I teach calculus, pre-calculus, and physics. In physics today we were going over the homework problems in our section on buoyancy. This is a counterintuitive subject for some folks, so I’ve had a day of demonstrations (sinking or floating items of various sizes and shapes) and a day of labs (find the volume and weight of a container, calculate how much mass needs to be added to make it float at half it’s height, 90% its height, etc). Two days of lectures.
While working the homework problems, I’m greeted with stunned silence that I should expect 11th and 12th graders to be able to convert liters to cubic meters, or calculate the volume of a rectangular parallelogram. How much lower will a rectangular barge of known dimensions float if a 400Kg horse steps onto it? 1 Liter of water has a mass of 1Kg. Volume equals length times width times height. I shouldn’t assume this is known?
“You haven’t taught this to us and now you expect us to know it for the quiz tomorrow? You aren’t doing enough teaching!”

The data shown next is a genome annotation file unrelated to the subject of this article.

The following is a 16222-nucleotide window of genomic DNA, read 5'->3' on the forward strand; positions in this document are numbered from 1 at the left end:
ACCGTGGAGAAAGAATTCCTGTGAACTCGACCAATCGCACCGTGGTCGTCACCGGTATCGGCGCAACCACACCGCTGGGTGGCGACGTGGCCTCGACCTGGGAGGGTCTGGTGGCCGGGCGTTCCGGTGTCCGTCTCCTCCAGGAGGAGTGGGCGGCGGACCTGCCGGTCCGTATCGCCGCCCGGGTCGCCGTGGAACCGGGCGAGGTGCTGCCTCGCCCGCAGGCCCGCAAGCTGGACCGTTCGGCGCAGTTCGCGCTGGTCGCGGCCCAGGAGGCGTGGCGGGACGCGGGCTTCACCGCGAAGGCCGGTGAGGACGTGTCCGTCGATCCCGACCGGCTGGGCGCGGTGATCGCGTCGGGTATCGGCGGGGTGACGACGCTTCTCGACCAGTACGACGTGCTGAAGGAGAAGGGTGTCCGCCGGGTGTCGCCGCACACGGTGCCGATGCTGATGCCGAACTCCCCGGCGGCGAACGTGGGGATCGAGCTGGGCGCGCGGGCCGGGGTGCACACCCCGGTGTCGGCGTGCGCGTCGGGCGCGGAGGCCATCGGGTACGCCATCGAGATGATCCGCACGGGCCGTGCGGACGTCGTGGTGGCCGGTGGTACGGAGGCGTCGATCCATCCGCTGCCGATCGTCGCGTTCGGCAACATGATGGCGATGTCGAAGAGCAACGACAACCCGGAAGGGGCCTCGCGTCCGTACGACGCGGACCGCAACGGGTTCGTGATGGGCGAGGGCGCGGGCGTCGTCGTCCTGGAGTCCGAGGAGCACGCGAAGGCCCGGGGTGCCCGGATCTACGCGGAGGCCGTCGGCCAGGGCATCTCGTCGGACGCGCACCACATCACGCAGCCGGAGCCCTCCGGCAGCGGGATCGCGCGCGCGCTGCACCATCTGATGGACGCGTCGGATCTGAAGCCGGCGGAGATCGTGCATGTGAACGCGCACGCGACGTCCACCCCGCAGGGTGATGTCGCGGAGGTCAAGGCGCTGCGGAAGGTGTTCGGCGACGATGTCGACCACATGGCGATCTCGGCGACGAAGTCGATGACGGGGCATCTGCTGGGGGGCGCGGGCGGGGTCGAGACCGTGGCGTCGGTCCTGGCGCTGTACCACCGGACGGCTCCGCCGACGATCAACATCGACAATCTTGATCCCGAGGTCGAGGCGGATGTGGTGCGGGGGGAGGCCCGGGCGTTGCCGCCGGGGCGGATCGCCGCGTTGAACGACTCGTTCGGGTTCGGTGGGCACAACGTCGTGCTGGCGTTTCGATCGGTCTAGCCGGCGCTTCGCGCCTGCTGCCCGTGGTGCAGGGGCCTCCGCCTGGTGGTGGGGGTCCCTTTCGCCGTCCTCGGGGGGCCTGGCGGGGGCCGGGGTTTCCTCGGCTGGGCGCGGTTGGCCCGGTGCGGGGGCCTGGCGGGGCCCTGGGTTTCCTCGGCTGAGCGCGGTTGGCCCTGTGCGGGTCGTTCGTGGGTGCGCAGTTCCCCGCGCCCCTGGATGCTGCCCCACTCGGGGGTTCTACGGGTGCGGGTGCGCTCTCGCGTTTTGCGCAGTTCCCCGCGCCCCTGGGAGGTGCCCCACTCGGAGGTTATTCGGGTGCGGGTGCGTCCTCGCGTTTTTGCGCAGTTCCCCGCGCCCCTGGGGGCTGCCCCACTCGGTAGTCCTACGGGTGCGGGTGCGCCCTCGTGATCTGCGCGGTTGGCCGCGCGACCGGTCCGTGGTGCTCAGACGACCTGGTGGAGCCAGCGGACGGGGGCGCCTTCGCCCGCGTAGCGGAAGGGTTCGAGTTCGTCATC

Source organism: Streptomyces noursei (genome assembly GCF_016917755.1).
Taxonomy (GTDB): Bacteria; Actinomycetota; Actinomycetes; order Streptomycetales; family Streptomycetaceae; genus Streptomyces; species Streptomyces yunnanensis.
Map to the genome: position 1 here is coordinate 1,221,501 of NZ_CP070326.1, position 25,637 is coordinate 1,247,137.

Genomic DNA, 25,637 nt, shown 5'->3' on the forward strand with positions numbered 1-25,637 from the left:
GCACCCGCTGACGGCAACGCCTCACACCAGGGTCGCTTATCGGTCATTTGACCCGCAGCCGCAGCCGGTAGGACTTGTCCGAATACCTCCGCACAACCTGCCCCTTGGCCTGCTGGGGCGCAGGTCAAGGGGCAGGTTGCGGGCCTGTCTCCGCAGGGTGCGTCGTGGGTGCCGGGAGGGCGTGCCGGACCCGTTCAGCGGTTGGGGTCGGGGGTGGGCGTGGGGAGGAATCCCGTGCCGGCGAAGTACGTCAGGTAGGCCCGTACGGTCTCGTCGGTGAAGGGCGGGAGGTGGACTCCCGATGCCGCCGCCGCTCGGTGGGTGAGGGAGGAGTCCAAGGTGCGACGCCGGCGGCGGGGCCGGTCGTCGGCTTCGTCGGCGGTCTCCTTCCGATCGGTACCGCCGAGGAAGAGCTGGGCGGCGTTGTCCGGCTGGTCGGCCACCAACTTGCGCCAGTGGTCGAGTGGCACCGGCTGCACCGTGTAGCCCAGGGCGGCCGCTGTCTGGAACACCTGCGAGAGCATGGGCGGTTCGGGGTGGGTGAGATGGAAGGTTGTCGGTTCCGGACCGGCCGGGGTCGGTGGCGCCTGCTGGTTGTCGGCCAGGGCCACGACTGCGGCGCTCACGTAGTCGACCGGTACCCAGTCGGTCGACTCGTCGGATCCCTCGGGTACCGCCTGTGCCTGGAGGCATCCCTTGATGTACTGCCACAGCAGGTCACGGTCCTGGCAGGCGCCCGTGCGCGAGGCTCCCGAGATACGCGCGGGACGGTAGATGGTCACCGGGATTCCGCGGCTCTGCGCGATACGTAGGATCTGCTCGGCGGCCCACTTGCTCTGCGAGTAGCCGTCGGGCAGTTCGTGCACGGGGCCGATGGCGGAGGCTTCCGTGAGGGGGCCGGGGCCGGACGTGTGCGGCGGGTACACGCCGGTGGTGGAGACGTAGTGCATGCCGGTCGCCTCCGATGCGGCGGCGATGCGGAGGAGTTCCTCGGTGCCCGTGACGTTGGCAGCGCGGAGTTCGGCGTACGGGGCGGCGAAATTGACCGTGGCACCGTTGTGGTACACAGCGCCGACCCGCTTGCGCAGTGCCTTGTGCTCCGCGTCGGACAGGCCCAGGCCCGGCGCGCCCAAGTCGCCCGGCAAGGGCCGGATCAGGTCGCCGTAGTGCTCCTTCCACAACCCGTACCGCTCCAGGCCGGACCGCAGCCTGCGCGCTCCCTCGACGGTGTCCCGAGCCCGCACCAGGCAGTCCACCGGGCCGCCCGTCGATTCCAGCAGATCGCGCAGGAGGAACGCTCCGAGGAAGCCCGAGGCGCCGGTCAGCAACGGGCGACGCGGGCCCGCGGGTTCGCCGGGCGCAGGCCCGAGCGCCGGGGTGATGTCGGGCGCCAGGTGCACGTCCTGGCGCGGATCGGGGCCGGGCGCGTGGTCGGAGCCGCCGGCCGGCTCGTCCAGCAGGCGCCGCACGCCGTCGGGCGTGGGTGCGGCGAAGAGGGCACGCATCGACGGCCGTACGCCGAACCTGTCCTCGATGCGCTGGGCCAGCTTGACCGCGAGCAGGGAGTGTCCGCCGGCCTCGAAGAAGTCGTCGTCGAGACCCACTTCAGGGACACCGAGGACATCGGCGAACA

After class, I ask some of the students who I know have read the chapter if I’m going too fast. They answer in the negative. I also ask my wife if I’m being unreasonable. She answers in the negative.
It’s the complainers that set one’s teeth on edge. The ones who think they should be retaught their lessons from 5th grade (“that was so long ago”). I need a bit of venting, but many of my students make a good effort and want to learn the material – if only for grades.
I don’t have anyone in the physics class (or calculus or pre-calculus for that matter) who has an interest in science or engineering. It’s a challenge this year. I think I’m coming up with better lessons, but to what avail?
Of course, I have even less of an idea of what they will do in their lives than they do, so maybe this will be a useful introduction some day. Or it will just be Physics for Poets and Artists. It’s not a bad thing if they know what causes lightning and rainbows and why giraffes need huge hearts and a serious system of valves to keep from fainting whenever they lift their heads up from drinking water.
Okay, there’s peace in the valley.
Now I’ll make up the quiz for tomorrow!